Although I can credit the Sisters in school for being fine role models for me the first and foremost training and schooling began at home. My parents taught us to reverence and love God and to be loyal to the Church. Sunday Mass was not even a question, we attended willingly, dressed in our best. In fact, the whole day was treated as something very special. My dad, being a farmer, never worked on Sunday. He wanted to teach us respect for the Lord’s Day. Then there was the family evening rosary. If, when we were praying the rosary, we had visitors, we invited them in and they joined us in the recitation of the rosary. Even on Christmas Eve, before we opened our gifts, the family rosary was never missed. Morning prayer was said after breakfast and night prayer followed supper. Confessions, First Fridays, Forty Hours devotions with night adoration, and the Way of Cross were always well attended by our family.

My acquaintance with the Carmelite Sisters began during the summer months between my high-school years. My aunt, Ann, who worked for our Sisters as a cook in one of our nursing homes, asked me if I would like to work with her during that summer. That was my first time ever meeting a Carmelite Sister of the Divine Heart of Jesus. In fact, there were many Sisters I came to know during those two months who edified me by their kindness, joyfulness and dedication. As I returned home, at the end of the summer, I knew if God was really calling me to become a Sister, the Carmelite Sisters of the Divine Heart of Jesus would be the Order I would choose. I saw only good and dedicated women working for the Lord. This I admired very much in all of them but especially in dear Sister M. Martina with whom I was privileged to work. She was always so kind and joyful; truly a beautiful person whose faithfulness to the love of Jesus was the hallmark of her life. Still to this day, it is with happy memories that I look back on my first job working in the Lord’s vineyard with the good Carmelite Sisters.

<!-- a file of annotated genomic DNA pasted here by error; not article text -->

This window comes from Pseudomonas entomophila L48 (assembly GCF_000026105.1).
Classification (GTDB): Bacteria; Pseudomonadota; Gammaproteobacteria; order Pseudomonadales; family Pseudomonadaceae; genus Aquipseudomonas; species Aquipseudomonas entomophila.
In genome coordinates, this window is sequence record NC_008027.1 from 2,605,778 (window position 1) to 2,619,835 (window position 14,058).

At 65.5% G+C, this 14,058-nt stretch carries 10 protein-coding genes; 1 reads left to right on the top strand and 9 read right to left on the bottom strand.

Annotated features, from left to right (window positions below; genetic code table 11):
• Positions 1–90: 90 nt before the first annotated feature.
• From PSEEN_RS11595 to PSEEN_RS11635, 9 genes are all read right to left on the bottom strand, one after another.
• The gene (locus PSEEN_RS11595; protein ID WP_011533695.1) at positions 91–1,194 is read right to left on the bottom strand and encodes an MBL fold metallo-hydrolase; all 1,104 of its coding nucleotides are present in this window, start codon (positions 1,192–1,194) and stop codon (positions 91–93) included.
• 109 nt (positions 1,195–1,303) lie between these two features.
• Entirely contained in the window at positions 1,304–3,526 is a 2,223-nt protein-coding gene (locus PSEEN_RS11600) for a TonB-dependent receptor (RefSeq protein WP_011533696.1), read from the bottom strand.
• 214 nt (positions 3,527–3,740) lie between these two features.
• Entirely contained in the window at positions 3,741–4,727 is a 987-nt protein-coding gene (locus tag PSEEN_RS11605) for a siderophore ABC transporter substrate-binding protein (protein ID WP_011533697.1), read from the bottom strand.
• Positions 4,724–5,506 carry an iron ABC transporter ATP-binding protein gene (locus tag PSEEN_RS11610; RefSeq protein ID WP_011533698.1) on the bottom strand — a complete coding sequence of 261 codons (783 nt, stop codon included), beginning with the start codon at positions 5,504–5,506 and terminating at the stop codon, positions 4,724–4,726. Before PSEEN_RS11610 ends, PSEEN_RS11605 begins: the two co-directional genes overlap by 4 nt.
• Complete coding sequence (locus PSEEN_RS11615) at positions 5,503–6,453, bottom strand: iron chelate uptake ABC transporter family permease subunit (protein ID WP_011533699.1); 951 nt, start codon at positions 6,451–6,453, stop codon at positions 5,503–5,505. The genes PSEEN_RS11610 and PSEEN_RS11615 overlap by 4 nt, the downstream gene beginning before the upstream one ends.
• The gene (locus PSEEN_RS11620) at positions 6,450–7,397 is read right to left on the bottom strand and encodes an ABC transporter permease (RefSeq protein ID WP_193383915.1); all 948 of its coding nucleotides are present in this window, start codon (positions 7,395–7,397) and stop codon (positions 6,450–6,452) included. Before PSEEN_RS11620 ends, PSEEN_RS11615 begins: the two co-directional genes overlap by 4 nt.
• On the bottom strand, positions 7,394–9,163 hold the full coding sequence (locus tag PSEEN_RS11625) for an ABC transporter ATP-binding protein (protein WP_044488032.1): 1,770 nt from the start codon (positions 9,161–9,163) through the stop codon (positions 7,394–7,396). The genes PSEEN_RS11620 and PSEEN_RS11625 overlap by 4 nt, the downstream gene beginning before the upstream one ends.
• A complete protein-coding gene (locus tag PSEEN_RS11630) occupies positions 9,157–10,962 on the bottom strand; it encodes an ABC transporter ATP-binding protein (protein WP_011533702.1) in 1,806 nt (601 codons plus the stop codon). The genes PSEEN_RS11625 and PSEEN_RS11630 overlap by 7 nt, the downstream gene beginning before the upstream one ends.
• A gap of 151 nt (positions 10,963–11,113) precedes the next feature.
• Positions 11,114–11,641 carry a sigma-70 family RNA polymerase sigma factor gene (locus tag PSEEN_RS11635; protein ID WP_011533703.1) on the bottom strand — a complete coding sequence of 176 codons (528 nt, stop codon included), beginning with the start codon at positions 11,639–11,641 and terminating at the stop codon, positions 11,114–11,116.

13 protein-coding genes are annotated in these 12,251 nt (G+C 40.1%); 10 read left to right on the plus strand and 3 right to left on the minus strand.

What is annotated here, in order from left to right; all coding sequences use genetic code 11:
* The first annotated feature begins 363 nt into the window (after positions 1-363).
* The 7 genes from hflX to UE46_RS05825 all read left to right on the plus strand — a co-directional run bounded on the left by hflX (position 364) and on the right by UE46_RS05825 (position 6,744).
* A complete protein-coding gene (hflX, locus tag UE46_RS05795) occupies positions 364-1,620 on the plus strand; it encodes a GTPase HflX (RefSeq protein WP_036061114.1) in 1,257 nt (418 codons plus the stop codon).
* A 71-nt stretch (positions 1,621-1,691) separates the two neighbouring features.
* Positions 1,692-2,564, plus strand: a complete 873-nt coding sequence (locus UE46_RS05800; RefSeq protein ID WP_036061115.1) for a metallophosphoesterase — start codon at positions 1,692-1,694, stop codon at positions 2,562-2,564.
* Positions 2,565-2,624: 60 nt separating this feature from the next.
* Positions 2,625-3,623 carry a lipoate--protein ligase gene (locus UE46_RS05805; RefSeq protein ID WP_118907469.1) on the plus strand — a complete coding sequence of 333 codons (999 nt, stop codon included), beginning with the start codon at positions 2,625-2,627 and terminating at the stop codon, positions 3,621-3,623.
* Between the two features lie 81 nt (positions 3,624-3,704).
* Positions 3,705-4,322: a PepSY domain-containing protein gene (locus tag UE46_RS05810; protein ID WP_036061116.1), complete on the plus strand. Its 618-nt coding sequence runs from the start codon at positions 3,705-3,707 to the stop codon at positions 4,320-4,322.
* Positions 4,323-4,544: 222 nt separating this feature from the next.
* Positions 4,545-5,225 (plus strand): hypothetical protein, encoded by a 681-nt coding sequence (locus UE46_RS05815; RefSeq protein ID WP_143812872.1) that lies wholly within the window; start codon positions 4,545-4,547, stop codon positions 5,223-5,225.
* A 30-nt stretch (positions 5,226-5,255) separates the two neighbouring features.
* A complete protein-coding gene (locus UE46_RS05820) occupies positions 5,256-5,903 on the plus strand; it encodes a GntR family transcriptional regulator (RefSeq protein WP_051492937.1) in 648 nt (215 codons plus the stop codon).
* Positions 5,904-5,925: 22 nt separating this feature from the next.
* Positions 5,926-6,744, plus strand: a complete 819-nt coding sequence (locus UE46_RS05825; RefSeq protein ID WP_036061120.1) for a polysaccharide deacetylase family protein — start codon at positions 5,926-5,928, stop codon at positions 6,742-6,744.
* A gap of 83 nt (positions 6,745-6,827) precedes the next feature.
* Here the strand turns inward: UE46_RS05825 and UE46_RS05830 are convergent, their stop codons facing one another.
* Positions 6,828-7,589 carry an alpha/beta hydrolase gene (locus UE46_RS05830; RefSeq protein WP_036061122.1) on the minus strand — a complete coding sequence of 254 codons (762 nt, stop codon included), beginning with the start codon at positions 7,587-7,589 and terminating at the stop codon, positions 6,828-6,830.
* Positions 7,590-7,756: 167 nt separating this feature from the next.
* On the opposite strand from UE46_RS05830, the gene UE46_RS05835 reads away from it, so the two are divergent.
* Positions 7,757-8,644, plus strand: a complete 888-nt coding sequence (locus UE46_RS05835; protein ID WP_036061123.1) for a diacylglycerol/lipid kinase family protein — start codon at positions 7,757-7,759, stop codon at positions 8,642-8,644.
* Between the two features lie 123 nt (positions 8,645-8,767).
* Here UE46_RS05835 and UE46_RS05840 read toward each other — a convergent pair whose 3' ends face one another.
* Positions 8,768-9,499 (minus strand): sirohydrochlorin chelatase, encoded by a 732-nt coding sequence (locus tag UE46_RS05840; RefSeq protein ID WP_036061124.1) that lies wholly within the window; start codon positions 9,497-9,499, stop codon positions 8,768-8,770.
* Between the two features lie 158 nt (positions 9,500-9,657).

Throughout the remainder of my high school, although I was engaged in high-school activities, Jesus was tugging at my heart; thus, after graduation I found myself working again with the Sisters. I wanted to be a Sister but I wasn’t sure how to go about it. Then one Sunday morning I met the Superior of the home and all she said to me was, “Why don’t you ask for an application?” There was my answer! But how did she know the secret of my heart? I had said nothing to anyone outside of my own family. This was the beginning of my final step in fulfilling that long-desired vocation — becoming a Bride of Christ. Now, I had to write that first letter asking for an application. And so I did.

My parents, since they wanted my happiness, always supported my desire to become a Sister; my brothers — well, one of them — told me I would be home again in two years, and here it is, oh my goodness, forty years; then there were my sisters, my three older sisters were already married and the two younger ones weren’t going to cry after I left, so they said. Well, after leaving the house, I remembered something I needed, so as I returned to the house there they were amid sobs and cries. They were so happy to see me again and I was only gone a few minutes.

I traveled via a train with the Sisters, from St. Louis to Milwaukee, on September 25, 1961. From that first day to this day my life story has unfolded: however, I know for certain that the momentous step I had taken, the I.N.R.I. which one sees on the Cross, has for me an added significance: I’ll Never Regret It. To become a religious, one has to want Jesus. Do you?